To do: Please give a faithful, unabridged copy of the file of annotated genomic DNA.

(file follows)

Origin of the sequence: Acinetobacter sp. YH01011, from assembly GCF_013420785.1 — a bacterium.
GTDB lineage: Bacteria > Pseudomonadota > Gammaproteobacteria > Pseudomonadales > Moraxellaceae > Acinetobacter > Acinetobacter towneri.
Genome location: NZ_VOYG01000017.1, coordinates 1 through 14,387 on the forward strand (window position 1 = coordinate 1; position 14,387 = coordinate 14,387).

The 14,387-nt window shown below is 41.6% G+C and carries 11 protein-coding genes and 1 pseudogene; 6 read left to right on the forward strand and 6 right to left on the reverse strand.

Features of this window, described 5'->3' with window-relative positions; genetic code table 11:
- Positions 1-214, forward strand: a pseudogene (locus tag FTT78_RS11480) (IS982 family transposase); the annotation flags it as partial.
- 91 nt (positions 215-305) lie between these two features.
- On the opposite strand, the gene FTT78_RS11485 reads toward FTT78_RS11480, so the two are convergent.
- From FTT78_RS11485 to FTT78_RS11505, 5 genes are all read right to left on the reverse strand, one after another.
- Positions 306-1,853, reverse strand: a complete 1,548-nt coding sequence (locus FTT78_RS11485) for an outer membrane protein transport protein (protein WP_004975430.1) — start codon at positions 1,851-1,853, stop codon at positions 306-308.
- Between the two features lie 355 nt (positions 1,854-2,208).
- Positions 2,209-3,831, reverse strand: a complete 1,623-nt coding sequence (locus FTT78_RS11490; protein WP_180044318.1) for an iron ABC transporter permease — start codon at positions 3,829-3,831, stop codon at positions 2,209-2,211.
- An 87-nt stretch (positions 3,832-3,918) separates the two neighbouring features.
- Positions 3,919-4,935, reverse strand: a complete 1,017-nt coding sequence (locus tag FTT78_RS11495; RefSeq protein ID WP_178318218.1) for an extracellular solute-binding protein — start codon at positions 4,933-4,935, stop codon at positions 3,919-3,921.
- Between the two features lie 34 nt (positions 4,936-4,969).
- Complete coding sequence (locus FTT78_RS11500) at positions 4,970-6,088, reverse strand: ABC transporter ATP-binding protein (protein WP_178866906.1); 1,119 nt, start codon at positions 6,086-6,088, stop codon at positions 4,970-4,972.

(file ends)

Origin of the sequence: Acinetobacter sp. YH01011, from assembly GCF_013420785.1 — a bacterium.
GTDB lineage: Bacteria > Pseudomonadota > Gammaproteobacteria > Pseudomonadales > Moraxellaceae > Acinetobacter > Acinetobacter towneri.
Genome location: NZ_VOYG01000017.1, coordinates 1 through 14,387 on the forward strand (window position 1 = coordinate 1; position 14,387 = coordinate 14,387).

The 14,387-nt window shown below is 41.6% G+C and carries 11 protein-coding genes and 1 pseudogene; 6 read left to right on the forward strand and 6 right to left on the reverse strand.

Features of this window, described 5'->3' with window-relative positions; genetic code table 11:
- Positions 1-214, forward strand: a pseudogene (locus tag FTT78_RS11480) (IS982 family transposase); the annotation flags it as partial.
- 91 nt (positions 215-305) lie between these two features.
- On the opposite strand, the gene FTT78_RS11485 reads toward FTT78_RS11480, so the two are convergent.
- From FTT78_RS11485 to FTT78_RS11505, 5 genes are all read right to left on the reverse strand, one after another.
- Positions 306-1,853, reverse strand: a complete 1,548-nt coding sequence (locus FTT78_RS11485) for an outer membrane protein transport protein (protein WP_004975430.1) — start codon at positions 1,851-1,853, stop codon at positions 306-308.
- Between the two features lie 355 nt (positions 1,854-2,208).
- Positions 2,209-3,831, reverse strand: a complete 1,623-nt coding sequence (locus FTT78_RS11490; protein WP_180044318.1) for an iron ABC transporter permease — start codon at positions 3,829-3,831, stop codon at positions 2,209-2,211.
- An 87-nt stretch (positions 3,832-3,918) separates the two neighbouring features.
- Positions 3,919-4,935, reverse strand: a complete 1,017-nt coding sequence (locus tag FTT78_RS11495; RefSeq protein ID WP_178318218.1) for an extracellular solute-binding protein — start codon at positions 4,933-4,935, stop codon at positions 3,919-3,921.
- Between the two features lie 34 nt (positions 4,936-4,969).
- Complete coding sequence (locus FTT78_RS11500) at positions 4,970-6,088, reverse strand: ABC transporter ATP-binding protein (protein WP_178866906.1); 1,119 nt, start codon at positions 6,086-6,088, stop codon at positions 4,970-4,972.